The Problem With Little White Girls (and Boys): Why I Stopped Being a Voluntourist

White people aren’t told that the color of their skin is a problem very often. We sail through police check points, don’t garner sideways glances in affluent neighborhoods, and are generally understood to be predispositioned for success based on a physical characteristic (the color of our skin) we have little control over beyond sunscreen and tanning oil.

After six years of working in and traveling through a number of different countries where white people are in the numerical minority, I’ve come to realize that there is one place being white is not only a hindrance, but negative –  most of the developing world.

Removing rocks from buckets of beans in Tanzania.

Removing rocks from buckets of beans in Tanzania.

In high school, I travelled to Tanzania as part of a school trip. There were 14 white girls, 1 black girl who, to her frustration, was called white by almost everyone we met in Tanzania, and a few teachers/chaperones. $3000 bought us a week at an orphanage, a half built library, and a few pickup soccer games, followed by a week long safari.

Our mission while at the orphanage was to build a library. Turns out that we, a group of highly educated private boarding school students were so bad at the most basic construction work that each night the men had to take down the structurally unsound bricks we had laid and rebuild the structure so that, when we woke up in the morning, we would be unaware of our failure. It is likely that this was a daily ritual. Us mixing cement and laying bricks for 6+ hours, them undoing our work after the sun set, re-laying the bricks, and then acting as if nothing had happened so that the cycle could continue.

Basically, we failed at the sole purpose of our being there. It would have been more cost effective, stimulative of the local economy, and efficient for the orphanage to take our money and hire locals to do the work, but there we were trying to build straight walls without a level.

Tying friendship bracelets during my first trip to the Dominican Republic in 2009.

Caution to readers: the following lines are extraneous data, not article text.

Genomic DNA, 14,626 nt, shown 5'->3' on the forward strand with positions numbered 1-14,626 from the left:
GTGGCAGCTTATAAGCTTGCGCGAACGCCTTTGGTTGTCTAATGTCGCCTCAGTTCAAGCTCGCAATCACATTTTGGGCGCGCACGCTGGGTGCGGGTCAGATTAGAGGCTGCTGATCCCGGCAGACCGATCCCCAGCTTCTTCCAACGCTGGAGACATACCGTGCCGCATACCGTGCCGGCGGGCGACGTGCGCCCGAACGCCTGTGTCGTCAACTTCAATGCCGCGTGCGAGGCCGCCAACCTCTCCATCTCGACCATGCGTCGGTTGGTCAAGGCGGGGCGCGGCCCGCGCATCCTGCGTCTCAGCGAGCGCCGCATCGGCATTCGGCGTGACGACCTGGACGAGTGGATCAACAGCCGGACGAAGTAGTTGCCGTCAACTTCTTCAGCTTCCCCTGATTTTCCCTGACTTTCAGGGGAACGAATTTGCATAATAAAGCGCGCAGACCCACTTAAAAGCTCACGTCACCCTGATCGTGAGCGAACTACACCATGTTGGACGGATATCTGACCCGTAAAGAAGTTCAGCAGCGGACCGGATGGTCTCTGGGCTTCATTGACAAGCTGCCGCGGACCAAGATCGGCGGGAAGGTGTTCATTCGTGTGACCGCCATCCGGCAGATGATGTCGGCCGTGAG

Tying friendship bracelets during my first trip to the Dominican Republic in 2009.

That same summer, I started working in the Dominican Republic at a summer camp I helped organize for HIV+ children. Within days, it was obvious that my rudimentary Spanish  set me so far apart from the local Dominican staff that I might as well have been an alien. Try caring for children who have a serious medical condition, and are not inclined to listen, in a language that you barely speak. It isn’t easy. Now, 6 years later, I am much better at spanish and am still highly involved with the camp programing, fundraising, and leadership. However, I have stopped attending having finally accepting that my presence is not the godsend I was coached by non-profits, documentaries, and service programs to believe it would be.

You see, the work we were doing in both the DR and Tanzania was good. The orphanage needed a library so that they could be accredited to a higher level as a school, and the camp in the DR needed funding and supplies so that it could provide HIV+ children with programs integral to their mental and physical health. It wasn’t the work that was bad. It was me being there.

It turns out that I, a little white girl, am good at a lot of things. I am good at raising money, training volunteers, collecting items, coordinating programs, and telling stories. I am flexible, creative, and able to think on my feet. On paper I am, by most people’s standards, highly qualified to do international aid. But I shouldn’t be.

I am not a teacher, a doctor, a carpenter, a scientist, an engineer, or any other professional that could provide concrete support and long-term solutions to communities in developing countries. I am a 5′ 4″ white girl who can carry bags of moderately heavy stuff, horse around with kids, attempt to teach a class, tell the story of how I found myself (with accompanying powerpoint) to a few thousand people and not much else.

Some might say that that’s enough. That as long as I go to X country with an open mind and a good heart I’ll leave at least one child so uplifted and emboldened by my short stay that they will, for years, think of me every morning.